On 18 January 2018, the Organisation for Economic Co-operation and Development (“OECD”) published the public comments on the discussion draft on Mandatory Disclosure Rules for Addressing OECD Common Reporting Standard (“CRS”) avoidance arrangements and offshore structures (“Discussion Draft”). The OECD had published the Discussion Draft on 11 December 2017, requesting comments from interested parties and stakeholders by 15 January 2018. The Discussion Draft outlined a proposed model requiring mandatory disclosure rules, which ultimately intends to target promoters and service providers with a material involvement in the design, marketing or implementation of CRS avoidance arrangements and opaque offshore structures.

The public comments on the Discussion Draft came from numerous sources, including all of the Big 4 firm networks. In terms of input from Swiss sources, the Swiss Banking Association, Swiss Association of Asset Managers, Association of Swiss Private Banks, and the Swiss Insurance Association all provided comments to the OECD. The general feedback highlights the potential practical difficulties in the application of the model, mainly due to retrospective application of rules and definitions that are too broad at present for practical application. As a next step, the OECD will take these comments into account and present a report on the topic to the G7 Finance Ministers in mid-2018.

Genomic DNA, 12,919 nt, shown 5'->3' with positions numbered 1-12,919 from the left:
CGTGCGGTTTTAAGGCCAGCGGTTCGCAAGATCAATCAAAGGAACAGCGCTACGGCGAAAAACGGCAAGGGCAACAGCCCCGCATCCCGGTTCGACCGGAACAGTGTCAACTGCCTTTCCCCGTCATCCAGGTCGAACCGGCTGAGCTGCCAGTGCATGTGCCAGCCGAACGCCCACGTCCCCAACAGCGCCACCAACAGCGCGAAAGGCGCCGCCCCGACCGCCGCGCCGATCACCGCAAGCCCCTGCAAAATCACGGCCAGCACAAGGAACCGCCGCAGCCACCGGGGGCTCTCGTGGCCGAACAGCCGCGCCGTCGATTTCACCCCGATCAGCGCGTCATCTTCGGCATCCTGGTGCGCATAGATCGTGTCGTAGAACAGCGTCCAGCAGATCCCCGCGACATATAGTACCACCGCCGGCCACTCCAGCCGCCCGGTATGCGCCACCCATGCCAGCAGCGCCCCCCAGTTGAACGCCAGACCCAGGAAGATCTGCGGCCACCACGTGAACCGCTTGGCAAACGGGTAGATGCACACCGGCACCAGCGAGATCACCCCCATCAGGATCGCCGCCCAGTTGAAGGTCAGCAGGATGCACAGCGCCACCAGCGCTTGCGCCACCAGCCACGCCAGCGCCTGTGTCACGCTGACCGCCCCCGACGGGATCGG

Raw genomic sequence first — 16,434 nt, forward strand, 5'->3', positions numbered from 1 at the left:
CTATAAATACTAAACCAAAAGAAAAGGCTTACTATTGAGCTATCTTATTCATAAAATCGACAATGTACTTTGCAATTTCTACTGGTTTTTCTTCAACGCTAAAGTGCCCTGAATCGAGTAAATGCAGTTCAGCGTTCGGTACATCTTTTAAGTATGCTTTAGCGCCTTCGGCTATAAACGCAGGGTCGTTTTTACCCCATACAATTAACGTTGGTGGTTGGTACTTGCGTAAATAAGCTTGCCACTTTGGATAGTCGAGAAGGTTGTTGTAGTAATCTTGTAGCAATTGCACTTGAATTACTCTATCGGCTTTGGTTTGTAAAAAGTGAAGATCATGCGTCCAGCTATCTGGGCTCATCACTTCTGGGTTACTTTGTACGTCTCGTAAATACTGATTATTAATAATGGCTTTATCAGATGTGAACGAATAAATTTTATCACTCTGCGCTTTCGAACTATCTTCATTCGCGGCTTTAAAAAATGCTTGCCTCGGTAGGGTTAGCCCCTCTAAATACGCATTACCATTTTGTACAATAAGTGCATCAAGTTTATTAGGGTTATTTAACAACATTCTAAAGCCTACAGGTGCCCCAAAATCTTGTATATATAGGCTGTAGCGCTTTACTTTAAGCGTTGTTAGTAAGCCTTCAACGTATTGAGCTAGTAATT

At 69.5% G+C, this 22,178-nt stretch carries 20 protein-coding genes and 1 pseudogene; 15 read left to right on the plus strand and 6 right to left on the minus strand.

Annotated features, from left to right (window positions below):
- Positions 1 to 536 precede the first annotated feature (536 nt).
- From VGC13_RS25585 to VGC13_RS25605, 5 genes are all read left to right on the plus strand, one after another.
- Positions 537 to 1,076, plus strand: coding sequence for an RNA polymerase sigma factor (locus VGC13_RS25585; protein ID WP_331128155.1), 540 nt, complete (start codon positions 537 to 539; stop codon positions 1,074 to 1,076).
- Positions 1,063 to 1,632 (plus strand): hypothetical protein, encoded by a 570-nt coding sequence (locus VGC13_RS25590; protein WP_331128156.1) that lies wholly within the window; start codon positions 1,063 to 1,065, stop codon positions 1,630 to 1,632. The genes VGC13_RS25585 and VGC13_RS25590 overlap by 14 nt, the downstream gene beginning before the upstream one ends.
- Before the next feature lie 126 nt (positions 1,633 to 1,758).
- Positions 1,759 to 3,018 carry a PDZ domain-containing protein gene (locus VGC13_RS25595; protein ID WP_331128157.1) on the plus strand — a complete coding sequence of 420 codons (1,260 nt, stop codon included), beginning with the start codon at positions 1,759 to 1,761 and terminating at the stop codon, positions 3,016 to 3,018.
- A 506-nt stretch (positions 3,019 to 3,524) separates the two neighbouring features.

Please refer to the link for access to the public comments on the OECD’s Discussion Draft.

Contact

Bruno Hollenstein
Partner, Operational Tax
+41 58 792 43 72
bruno.hollenstein@ch.pwc.com

New Publication: Climate Change and the Insurance Industry

Taking Action as Risk Managers and Investors – Perspectives from C-level executives in the insurance industry

Over the last months we have been able to support Geneva Association on the development of the report ‘Climate Change and the Insurance Industry: Taking Action as Risk Managers and investors’ as a client engagement. We interviewed (and obtained written responses from) 62 group CEOs, CROs, CUOs and CIOs of 21 primary insurance and reinsurance companies. Please find the reporting below.

Read more

Contact

Patrick Maeder
Advisory Partner
maeder.patrick@ch.pwc.com

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Swiss CRS Updates – January 2018

During December 2017, the Swiss Federal Tax Administration (“Swiss FTA”) and the Swiss State Secretariat for International Financial Matters (“SIF”) provided important updates regarding the Automatic Exchange of Information on financial accounts (“AEOI”) under the OECD’s Common Reporting Standard (“CRS”). Upon the completion of ongoing parliamentary work, the SIF updated the list of jurisdictions and territories with which Switzerland has agreed to exchange information under the CRS. In addition to containing Switzerland’s AEOI partner jurisdictions, the list also includes additional information, such as the date of entry into force of the various CRS agreements as well as specific distinctions between the different partner jurisdictions. The updated list distinguishes between states that:

  • have not yet submitted their partner state notifications. The AEOI will thus be activated at a later date;
  • have declared themselves to be “permanent non-reciprocal jurisdictions”, i.e. they will supply account information to the partner states on a permanent basis but will not receive such data;